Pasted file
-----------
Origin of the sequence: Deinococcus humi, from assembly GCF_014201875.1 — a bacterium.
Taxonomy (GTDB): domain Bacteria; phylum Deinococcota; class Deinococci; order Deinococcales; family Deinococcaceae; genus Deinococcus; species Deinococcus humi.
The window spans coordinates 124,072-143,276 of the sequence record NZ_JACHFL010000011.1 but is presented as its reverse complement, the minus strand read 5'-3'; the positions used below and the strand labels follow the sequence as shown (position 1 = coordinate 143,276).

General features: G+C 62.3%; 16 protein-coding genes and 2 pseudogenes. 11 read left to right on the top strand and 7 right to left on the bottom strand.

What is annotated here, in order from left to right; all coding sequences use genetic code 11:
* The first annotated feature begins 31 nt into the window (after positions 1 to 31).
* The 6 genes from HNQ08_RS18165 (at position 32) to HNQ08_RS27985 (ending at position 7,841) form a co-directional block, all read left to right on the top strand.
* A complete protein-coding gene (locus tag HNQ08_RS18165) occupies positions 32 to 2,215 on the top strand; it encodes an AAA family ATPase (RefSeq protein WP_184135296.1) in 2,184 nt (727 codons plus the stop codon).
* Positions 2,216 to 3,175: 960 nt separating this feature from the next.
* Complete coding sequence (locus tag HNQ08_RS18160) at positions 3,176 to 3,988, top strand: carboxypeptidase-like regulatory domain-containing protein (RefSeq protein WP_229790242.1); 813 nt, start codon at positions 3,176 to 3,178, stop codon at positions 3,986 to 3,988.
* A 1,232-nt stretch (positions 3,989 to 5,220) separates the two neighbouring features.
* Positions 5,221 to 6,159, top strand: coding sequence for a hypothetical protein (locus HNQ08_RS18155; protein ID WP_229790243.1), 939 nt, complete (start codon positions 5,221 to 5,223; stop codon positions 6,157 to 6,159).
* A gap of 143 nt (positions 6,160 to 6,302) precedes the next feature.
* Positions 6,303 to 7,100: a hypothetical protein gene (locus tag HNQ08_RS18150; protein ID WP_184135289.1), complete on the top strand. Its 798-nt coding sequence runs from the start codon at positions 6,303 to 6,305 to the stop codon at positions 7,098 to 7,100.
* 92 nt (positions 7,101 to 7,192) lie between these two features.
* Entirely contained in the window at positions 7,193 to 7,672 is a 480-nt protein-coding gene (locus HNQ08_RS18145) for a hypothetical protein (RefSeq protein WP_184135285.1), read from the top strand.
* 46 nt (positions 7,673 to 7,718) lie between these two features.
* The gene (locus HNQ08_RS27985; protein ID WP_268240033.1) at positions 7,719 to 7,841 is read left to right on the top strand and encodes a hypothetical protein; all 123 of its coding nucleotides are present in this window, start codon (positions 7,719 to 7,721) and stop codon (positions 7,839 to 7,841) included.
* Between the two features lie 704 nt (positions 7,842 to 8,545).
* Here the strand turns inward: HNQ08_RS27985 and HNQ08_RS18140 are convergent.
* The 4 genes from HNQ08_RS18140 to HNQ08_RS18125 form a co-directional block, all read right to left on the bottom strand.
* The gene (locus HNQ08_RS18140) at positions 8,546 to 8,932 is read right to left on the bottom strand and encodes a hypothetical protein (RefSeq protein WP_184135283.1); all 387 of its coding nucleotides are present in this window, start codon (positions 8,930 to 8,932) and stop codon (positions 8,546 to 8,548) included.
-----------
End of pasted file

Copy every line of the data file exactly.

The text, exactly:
Origin of the sequence: Deinococcus humi, from assembly GCF_014201875.1 — a bacterium.
Taxonomy (GTDB): domain Bacteria; phylum Deinococcota; class Deinococci; order Deinococcales; family Deinococcaceae; genus Deinococcus; species Deinococcus humi.
The window spans coordinates 124,072-143,276 of the sequence record NZ_JACHFL010000011.1 but is presented as its reverse complement, the minus strand read 5'-3'; the positions used below and the strand labels follow the sequence as shown (position 1 = coordinate 143,276).

General features: G+C 62.3%; 16 protein-coding genes and 2 pseudogenes. 11 read left to right on the top strand and 7 right to left on the bottom strand.

What is annotated here, in order from left to right; all coding sequences use genetic code 11:
* The first annotated feature begins 31 nt into the window (after positions 1 to 31).
* The 6 genes from HNQ08_RS18165 (at position 32) to HNQ08_RS27985 (ending at position 7,841) form a co-directional block, all read left to right on the top strand.
* A complete protein-coding gene (locus tag HNQ08_RS18165) occupies positions 32 to 2,215 on the top strand; it encodes an AAA family ATPase (RefSeq protein WP_184135296.1) in 2,184 nt (727 codons plus the stop codon).
* Positions 2,216 to 3,175: 960 nt separating this feature from the next.
* Complete coding sequence (locus tag HNQ08_RS18160) at positions 3,176 to 3,988, top strand: carboxypeptidase-like regulatory domain-containing protein (RefSeq protein WP_229790242.1); 813 nt, start codon at positions 3,176 to 3,178, stop codon at positions 3,986 to 3,988.
* A 1,232-nt stretch (positions 3,989 to 5,220) separates the two neighbouring features.
* Positions 5,221 to 6,159, top strand: coding sequence for a hypothetical protein (locus HNQ08_RS18155; protein ID WP_229790243.1), 939 nt, complete (start codon positions 5,221 to 5,223; stop codon positions 6,157 to 6,159).
* A gap of 143 nt (positions 6,160 to 6,302) precedes the next feature.
* Positions 6,303 to 7,100: a hypothetical protein gene (locus tag HNQ08_RS18150; protein ID WP_184135289.1), complete on the top strand. Its 798-nt coding sequence runs from the start codon at positions 6,303 to 6,305 to the stop codon at positions 7,098 to 7,100.
* 92 nt (positions 7,101 to 7,192) lie between these two features.
* Entirely contained in the window at positions 7,193 to 7,672 is a 480-nt protein-coding gene (locus HNQ08_RS18145) for a hypothetical protein (RefSeq protein WP_184135285.1), read from the top strand.
* 46 nt (positions 7,673 to 7,718) lie between these two features.
* The gene (locus HNQ08_RS27985; protein ID WP_268240033.1) at positions 7,719 to 7,841 is read left to right on the top strand and encodes a hypothetical protein; all 123 of its coding nucleotides are present in this window, start codon (positions 7,719 to 7,721) and stop codon (positions 7,839 to 7,841) included.
* Between the two features lie 704 nt (positions 7,842 to 8,545).
* Here the strand turns inward: HNQ08_RS27985 and HNQ08_RS18140 are convergent.
* The 4 genes from HNQ08_RS18140 to HNQ08_RS18125 form a co-directional block, all read right to left on the bottom strand.
* The gene (locus HNQ08_RS18140) at positions 8,546 to 8,932 is read right to left on the bottom strand and encodes a hypothetical protein (RefSeq protein WP_184135283.1); all 387 of its coding nucleotides are present in this window, start codon (positions 8,930 to 8,932) and stop codon (positions 8,546 to 8,548) included.